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Summer Screen Time: How Much Is Too Much?

Summertime means more free time for youth. Without the school day to occupy them, many children and teens find themselves entertained by TV, websites and digital devices.  While these devices can be comforting on a rainy day or a necessary means of decompressing, many parents and caregivers may wonder: How is screen time affecting the health and development of the youth in our lives?

The answer is in the research:

  • By the time children turn 10 years old, every additional hour of television they watched as toddlers is associated with lower math and school achievement, reduced physical activity and victimization by classmates in middle childhood (JAMA Pediatrics).
  • For every hour of television children watch, they are 8 percent less likely to eat fruit every day, 18 percent more likely to eat candy and 16 percent more likely to eat fast food (Time).

Meeting the needs of human connection and holistic support are key to the healthy development of all youth—and there’s a real concern by many youth development specialists that screen time may be replacing those critical moments in a child’s life.

So, how much summer screen time is too much?

According to the Healthy Eating and Physical Activity (HEPA) Standards, caregivers should eliminate screen time for children under two years of age. For children over two, screen time should be limited to less than 30 minutes per day for children in half-day programs and less than one hour per day for children in full-day programs.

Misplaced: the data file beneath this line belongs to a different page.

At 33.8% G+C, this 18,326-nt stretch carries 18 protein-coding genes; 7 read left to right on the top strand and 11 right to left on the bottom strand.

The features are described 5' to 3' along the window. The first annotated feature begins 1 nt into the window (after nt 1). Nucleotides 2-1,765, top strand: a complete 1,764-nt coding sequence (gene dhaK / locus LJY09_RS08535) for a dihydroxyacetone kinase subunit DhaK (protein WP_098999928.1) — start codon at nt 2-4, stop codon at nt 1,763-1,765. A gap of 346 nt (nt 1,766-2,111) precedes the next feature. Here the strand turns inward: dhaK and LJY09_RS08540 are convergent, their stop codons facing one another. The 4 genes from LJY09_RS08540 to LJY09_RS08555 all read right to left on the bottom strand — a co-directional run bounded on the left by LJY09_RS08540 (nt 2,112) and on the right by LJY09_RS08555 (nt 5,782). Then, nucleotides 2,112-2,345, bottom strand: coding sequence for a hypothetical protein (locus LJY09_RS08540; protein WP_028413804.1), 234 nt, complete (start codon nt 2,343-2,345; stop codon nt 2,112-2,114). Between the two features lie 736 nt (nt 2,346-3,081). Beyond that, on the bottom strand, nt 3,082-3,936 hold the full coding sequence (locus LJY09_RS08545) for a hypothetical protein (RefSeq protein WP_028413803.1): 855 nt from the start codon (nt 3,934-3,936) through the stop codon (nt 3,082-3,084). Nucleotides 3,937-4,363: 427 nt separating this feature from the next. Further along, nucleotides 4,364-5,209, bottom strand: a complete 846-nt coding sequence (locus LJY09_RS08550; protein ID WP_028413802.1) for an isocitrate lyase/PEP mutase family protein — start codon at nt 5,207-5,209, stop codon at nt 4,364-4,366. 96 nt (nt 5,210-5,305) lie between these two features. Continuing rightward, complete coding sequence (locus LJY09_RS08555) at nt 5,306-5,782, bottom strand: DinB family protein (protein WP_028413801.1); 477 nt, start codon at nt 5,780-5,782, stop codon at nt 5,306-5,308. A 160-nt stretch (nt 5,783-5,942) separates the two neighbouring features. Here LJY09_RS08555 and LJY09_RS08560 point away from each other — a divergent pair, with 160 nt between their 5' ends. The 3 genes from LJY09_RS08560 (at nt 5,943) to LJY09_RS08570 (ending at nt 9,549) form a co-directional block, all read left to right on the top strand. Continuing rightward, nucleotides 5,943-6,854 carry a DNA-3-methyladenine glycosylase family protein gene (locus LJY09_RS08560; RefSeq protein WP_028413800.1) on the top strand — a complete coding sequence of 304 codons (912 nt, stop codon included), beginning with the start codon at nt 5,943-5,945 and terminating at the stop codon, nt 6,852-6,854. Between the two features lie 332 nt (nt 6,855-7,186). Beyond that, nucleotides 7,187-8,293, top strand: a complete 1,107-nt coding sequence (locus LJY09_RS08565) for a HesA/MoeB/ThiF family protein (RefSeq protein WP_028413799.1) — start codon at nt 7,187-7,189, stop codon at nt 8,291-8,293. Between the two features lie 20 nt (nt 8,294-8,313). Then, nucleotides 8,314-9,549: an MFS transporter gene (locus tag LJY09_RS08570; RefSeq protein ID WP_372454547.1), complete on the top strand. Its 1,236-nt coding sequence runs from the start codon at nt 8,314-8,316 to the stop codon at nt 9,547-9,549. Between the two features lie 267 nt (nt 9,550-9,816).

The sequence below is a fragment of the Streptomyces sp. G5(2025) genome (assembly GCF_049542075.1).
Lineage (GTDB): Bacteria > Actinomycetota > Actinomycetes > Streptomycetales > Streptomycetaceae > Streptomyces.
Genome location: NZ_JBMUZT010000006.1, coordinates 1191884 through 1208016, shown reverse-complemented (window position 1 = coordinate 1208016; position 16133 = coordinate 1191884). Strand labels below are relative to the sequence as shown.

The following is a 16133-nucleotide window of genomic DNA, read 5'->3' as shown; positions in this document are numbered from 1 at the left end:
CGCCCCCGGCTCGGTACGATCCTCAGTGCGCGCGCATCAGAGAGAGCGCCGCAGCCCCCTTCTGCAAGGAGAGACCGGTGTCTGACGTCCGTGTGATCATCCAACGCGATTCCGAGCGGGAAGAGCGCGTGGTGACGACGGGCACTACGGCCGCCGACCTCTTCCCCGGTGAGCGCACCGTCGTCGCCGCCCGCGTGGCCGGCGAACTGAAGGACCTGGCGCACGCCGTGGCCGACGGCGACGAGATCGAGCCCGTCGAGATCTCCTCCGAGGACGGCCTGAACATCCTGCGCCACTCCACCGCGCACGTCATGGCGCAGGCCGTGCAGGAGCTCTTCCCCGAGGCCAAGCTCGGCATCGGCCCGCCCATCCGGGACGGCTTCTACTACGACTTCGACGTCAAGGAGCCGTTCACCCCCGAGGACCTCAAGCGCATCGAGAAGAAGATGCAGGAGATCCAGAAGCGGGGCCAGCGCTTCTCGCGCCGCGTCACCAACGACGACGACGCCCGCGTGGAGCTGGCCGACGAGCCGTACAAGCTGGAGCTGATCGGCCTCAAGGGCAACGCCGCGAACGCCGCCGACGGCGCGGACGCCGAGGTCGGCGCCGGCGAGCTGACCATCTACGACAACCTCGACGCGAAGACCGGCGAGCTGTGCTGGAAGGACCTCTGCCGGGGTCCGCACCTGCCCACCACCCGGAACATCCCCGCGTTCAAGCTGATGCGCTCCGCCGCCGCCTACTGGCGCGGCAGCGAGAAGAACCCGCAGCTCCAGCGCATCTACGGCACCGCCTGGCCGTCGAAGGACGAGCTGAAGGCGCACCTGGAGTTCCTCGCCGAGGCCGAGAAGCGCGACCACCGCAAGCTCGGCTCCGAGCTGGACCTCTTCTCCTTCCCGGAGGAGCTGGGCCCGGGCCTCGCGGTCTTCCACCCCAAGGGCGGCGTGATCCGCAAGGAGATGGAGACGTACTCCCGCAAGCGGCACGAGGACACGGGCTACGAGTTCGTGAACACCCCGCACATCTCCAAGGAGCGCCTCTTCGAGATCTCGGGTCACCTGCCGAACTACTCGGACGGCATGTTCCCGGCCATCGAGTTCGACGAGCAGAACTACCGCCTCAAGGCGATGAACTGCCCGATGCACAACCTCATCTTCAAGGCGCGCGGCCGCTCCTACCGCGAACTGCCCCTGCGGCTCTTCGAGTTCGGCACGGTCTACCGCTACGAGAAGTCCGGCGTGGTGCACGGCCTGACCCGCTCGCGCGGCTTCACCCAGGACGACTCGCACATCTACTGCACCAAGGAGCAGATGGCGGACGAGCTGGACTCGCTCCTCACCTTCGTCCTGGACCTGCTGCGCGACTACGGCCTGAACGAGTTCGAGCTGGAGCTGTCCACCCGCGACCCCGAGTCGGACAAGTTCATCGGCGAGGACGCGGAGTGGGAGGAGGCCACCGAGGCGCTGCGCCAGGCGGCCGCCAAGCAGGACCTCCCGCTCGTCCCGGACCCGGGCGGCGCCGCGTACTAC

Here are some helpful strategies to help families limit screen time with youth:

  • Connect interactive lessons to popular media to engage youth without the screen. Make apps, games and shows come alive through building, sculpting and acting. For example, learn about the culture, community and population depicted in a popular show. Explore commonly eaten foods, popular physical activities, climate and so on.
  • Start screen-free weeks and use the time to help kids explore new interests outside of media consumption.
  • Introduce new clubs or activities that children help plan, lead and organize. Involvement increases personal investment, peer engagement and leadership opportunities.

4 Healthy Habits to Start Right Now

Learning how to eat right, manage a social life, get workouts done and work a full day seems impossible sometimes. It can be so tempting to attend every fancy event and happy hour, but it’s also important to take care of yourself. Let’s discuss some habits to set you up for success.